Barton vanished for the roof an hour before the meet started. Coulson set up his equipment and waited.

Hurry up and wait, they'd called it in the Rangers, making a joke of the see-saw reality of soldiering. It hadn't been what Coulson had expected when he'd joined. Come to think of it, Coulson wasn't sure what exactly he had expected. He had enlisted right out of High School, one without an ROTC program. And since this had been before the internet, most of his information came from recruitment brochures and the media. Comics in particular, Coulson remembered wryly, his hands going through the motions of checking his equipment. Looking back at the eighteen-year-old he had been, he felt the need to pat his younger self on the head for earnestness. Then again, he hadn't precisely outgrown his admiration for Captain America. He still had all the comics, he had the trading cards, and he - still - occasionally judged himself by what Captain America would think of him.

Not often, now. Not anymore. He'd seen several wars from the pointy end and while he'd never lost the will to fight for his country, he'd finally learned the most important thing, that fighting a war meant that you had already lost the real, the secret war: the preventing of the war. It was why he'd joined S.H.I.E.L.D., it was why he was sitting in a dark motel room, it was why he battled the daily paperwork, it was why he occasionally hated his working hours with a passion and why he never for one moment doubted that he was doing the right thing, the best thing.

Despite holding it up against Captain America and quietly wondering if he measured up.

Barton's voice came in softly over the comm. "I have visual."

Showtime. Kostas and Brown came in, stating readiness. Coulson told them to let it play out and waited. Right until someone shot a bazooka into the meet.

Coulson did not check the window but flicked the microphone. "Report."

Coughing and cursing from both Kostas and Brown. Barton, voice pitched low, came in. "Sponsors down. Six masked hostiles from the militia moving across to the truck, heavily armed. Sight confirmed. Waiting on call."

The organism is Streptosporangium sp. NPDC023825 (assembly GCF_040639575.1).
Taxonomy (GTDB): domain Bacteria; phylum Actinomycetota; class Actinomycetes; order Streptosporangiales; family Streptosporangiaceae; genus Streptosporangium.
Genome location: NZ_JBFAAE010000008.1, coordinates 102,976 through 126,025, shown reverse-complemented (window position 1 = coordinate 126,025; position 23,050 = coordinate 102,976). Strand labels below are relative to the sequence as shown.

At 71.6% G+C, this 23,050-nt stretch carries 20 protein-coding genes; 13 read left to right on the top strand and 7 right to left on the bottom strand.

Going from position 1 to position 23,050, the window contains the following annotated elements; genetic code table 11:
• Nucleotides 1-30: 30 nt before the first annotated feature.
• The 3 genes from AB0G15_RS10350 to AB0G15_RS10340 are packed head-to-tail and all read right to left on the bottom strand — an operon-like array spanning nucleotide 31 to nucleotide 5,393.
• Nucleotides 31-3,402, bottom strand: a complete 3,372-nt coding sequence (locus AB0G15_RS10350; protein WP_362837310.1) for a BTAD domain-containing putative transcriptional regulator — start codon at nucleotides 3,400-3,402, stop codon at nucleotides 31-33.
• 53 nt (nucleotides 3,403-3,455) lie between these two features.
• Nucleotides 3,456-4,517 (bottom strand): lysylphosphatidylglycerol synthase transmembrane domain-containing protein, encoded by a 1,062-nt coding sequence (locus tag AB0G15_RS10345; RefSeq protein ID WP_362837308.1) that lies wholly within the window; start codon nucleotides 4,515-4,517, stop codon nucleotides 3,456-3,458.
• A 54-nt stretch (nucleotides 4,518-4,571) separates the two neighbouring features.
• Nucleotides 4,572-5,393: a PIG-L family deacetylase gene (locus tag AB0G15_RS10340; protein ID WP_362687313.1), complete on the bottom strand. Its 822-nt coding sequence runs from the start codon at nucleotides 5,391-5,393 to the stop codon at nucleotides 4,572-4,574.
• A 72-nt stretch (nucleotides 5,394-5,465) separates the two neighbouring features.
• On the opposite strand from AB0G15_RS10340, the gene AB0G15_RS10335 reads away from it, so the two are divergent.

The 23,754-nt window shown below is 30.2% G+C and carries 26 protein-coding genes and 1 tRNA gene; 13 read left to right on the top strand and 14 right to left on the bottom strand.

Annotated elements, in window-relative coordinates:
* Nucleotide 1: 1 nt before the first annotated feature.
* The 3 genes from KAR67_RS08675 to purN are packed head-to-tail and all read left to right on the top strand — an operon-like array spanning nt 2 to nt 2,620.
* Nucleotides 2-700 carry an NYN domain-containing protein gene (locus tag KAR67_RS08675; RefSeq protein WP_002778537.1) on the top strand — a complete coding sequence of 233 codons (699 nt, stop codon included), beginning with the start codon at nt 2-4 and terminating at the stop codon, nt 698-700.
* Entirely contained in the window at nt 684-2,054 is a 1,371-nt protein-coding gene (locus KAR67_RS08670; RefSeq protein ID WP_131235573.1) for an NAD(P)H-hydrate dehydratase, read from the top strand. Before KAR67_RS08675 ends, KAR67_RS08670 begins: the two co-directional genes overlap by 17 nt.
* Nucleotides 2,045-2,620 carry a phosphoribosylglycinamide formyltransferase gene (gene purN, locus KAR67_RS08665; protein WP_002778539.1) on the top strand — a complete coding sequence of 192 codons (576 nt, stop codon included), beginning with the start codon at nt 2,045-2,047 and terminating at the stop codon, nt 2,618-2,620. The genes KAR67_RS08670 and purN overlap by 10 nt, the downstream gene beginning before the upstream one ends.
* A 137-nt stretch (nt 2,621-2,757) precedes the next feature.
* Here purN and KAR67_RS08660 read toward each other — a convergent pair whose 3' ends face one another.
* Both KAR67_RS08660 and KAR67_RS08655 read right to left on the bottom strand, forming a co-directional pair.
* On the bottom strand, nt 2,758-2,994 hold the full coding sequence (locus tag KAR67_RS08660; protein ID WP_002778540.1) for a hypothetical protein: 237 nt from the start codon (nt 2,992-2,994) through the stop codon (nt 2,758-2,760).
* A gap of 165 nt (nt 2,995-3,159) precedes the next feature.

"Can you take six?"

"Negative. Four confirmed in line of sight. Fifteen seconds."

Coulson grimaced. "Intentions?"

"Relaxed, sure of victory. Ten seconds."

"Do not, repeat, do not fire. Remain in position, report changes."

"Confirmed, no fire."

Coulson readied his gun. "Kostas, Brown, report."

"Fucking hell," Kostas whispered. "Sorry, Agent. We've got the six almost here, doesn't look like they'll do anything. We're playing possum."

"Acknowledged, Kostas. Barton, you're cleared to fire if necessary. Use your own initiative."

"Confirmed, fire if necessary," Barton whispered over Brown's groaned "We're doomed..."

Coulson waited a moment longer for the wisecrack. It didn't come.

The next thing he heard was a shouted "Fuck!" from Kostas, gunshots, then shouting. So much for getting through this without a shoot-up. He kicked open the door, gun braced and aimed.

Three bodies on the ground, unmoving - the sponsors. Kostas, only just on his knees, fumbling for his gun. Brown, grappling with one of the hostiles, his gun already on the ground. Two bodies from the militia, splatter from headshots. As Coulson sprints toward them, a third falls, body twisting as he goes down, leaving two unoccupied and obviously panicked. One yanks his arms up, shrieking, and starts to run. He's out of the action, so Coulson lets him go, aiming at the last one who's bringing his weapon around wildly, aiming vaguely in Coulson's direction, wide eyes visible under the mask.